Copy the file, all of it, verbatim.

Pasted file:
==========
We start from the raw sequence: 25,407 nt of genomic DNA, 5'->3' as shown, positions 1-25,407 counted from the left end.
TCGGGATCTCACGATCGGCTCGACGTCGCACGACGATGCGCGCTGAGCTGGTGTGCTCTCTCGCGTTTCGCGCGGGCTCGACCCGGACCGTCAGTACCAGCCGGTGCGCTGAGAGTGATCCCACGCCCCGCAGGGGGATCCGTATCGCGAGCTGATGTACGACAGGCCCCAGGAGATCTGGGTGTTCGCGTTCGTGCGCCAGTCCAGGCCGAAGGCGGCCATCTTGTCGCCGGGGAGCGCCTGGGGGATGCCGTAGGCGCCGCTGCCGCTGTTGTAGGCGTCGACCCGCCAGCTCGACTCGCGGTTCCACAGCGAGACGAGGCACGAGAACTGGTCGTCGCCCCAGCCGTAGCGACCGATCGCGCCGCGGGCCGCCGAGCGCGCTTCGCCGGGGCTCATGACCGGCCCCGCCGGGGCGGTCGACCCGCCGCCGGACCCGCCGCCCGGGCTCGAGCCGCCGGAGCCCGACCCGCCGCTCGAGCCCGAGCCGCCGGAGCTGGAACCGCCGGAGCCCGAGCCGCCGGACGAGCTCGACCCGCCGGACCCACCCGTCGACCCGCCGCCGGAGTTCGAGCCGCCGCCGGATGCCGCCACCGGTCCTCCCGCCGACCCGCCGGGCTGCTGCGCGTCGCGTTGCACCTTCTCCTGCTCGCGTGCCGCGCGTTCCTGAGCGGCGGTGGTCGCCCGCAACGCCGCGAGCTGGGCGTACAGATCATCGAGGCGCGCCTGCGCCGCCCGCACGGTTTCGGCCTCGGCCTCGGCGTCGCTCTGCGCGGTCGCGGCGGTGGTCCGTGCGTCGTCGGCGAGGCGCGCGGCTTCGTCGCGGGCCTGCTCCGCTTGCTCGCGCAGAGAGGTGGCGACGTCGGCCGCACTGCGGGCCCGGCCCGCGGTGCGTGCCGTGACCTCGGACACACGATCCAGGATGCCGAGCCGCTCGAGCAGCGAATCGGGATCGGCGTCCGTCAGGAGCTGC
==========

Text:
We start from the raw sequence: 25,407 nt of genomic DNA, 5'->3' as shown, positions 1-25,407 counted from the left end.
TCGGGATCTCACGATCGGCTCGACGTCGCACGACGATGCGCGCTGAGCTGGTGTGCTCTCTCGCGTTTCGCGCGGGCTCGACCCGGACCGTCAGTACCAGCCGGTGCGCTGAGAGTGATCCCACGCCCCGCAGGGGGATCCGTATCGCGAGCTGATGTACGACAGGCCCCAGGAGATCTGGGTGTTCGCGTTCGTGCGCCAGTCCAGGCCGAAGGCGGCCATCTTGTCGCCGGGGAGCGCCTGGGGGATGCCGTAGGCGCCGCTGCCGCTGTTGTAGGCGTCGACCCGCCAGCTCGACTCGCGGTTCCACAGCGAGACGAGGCACGAGAACTGGTCGTCGCCCCAGCCGTAGCGACCGATCGCGCCGCGGGCCGCCGAGCGCGCTTCGCCGGGGCTCATGACCGGCCCCGCCGGGGCGGTCGACCCGCCGCCGGACCCGCCGCCCGGGCTCGAGCCGCCGGAGCCCGACCCGCCGCTCGAGCCCGAGCCGCCGGAGCTGGAACCGCCGGAGCCCGAGCCGCCGGACGAGCTCGACCCGCCGGACCCACCCGTCGACCCGCCGCCGGAGTTCGAGCCGCCGCCGGATGCCGCCACCGGTCCTCCCGCCGACCCGCCGGGCTGCTGCGCGTCGCGTTGCACCTTCTCCTGCTCGCGTGCCGCGCGTTCCTGAGCGGCGGTGGTCGCCCGCAACGCCGCGAGCTGGGCGTACAGATCATCGAGGCGCGCCTGCGCCGCCCGCACGGTTTCGGCCTCGGCCTCGGCGTCGCTCTGCGCGGTCGCGGCGGTGGTCCGTGCGTCGTCGGCGAGGCGCGCGGCTTCGTCGCGGGCCTGCTCCGCTTGCTCGCGCAGAGAGGTGGCGACGTCGGCCGCACTGCGGGCCCGGCCCGCGGTGCGTGCCGTGACCTCGGACACACGATCCAGGATGCCGAGCCGCTCGAGCAGCGAATCGGGATCGGCGTCCGTCAGGAGCTGC